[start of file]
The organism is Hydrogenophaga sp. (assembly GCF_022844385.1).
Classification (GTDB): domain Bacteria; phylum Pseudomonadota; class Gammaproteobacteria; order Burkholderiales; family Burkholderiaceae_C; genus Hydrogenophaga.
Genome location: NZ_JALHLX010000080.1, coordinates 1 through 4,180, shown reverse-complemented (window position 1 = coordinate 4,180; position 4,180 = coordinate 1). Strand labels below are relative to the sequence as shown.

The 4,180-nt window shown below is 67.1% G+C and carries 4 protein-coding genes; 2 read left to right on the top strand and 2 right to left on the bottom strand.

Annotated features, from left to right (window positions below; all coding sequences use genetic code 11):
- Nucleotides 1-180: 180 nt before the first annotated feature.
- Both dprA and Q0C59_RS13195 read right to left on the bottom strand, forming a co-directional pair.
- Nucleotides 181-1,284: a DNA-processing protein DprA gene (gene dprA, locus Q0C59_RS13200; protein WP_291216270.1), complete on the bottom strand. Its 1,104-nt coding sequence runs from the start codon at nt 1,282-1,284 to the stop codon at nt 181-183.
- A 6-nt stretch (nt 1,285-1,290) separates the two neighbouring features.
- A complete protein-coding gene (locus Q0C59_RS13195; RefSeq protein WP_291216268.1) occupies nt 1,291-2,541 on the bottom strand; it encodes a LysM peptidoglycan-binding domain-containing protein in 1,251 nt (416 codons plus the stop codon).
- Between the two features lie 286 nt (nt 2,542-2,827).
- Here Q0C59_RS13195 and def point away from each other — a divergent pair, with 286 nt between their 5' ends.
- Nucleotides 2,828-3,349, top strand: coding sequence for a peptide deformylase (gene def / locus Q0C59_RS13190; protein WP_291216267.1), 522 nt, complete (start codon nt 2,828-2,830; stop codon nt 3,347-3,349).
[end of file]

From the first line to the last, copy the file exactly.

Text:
The organism is Hydrogenophaga sp. (assembly GCF_022844385.1).
Classification (GTDB): domain Bacteria; phylum Pseudomonadota; class Gammaproteobacteria; order Burkholderiales; family Burkholderiaceae_C; genus Hydrogenophaga.
Genome location: NZ_JALHLX010000080.1, coordinates 1 through 4,180, shown reverse-complemented (window position 1 = coordinate 4,180; position 4,180 = coordinate 1). Strand labels below are relative to the sequence as shown.

The 4,180-nt window shown below is 67.1% G+C and carries 4 protein-coding genes; 2 read left to right on the top strand and 2 right to left on the bottom strand.

Annotated features, from left to right (window positions below; all coding sequences use genetic code 11):
- Nucleotides 1-180: 180 nt before the first annotated feature.
- Both dprA and Q0C59_RS13195 read right to left on the bottom strand, forming a co-directional pair.
- Nucleotides 181-1,284: a DNA-processing protein DprA gene (gene dprA, locus Q0C59_RS13200; protein WP_291216270.1), complete on the bottom strand. Its 1,104-nt coding sequence runs from the start codon at nt 1,282-1,284 to the stop codon at nt 181-183.
- A 6-nt stretch (nt 1,285-1,290) separates the two neighbouring features.
- A complete protein-coding gene (locus Q0C59_RS13195; RefSeq protein WP_291216268.1) occupies nt 1,291-2,541 on the bottom strand; it encodes a LysM peptidoglycan-binding domain-containing protein in 1,251 nt (416 codons plus the stop codon).
- Between the two features lie 286 nt (nt 2,542-2,827).
- Here Q0C59_RS13195 and def point away from each other — a divergent pair, with 286 nt between their 5' ends.
- Nucleotides 2,828-3,349, top strand: coding sequence for a peptide deformylase (gene def / locus Q0C59_RS13190; protein WP_291216267.1), 522 nt, complete (start codon nt 2,828-2,830; stop codon nt 3,347-3,349).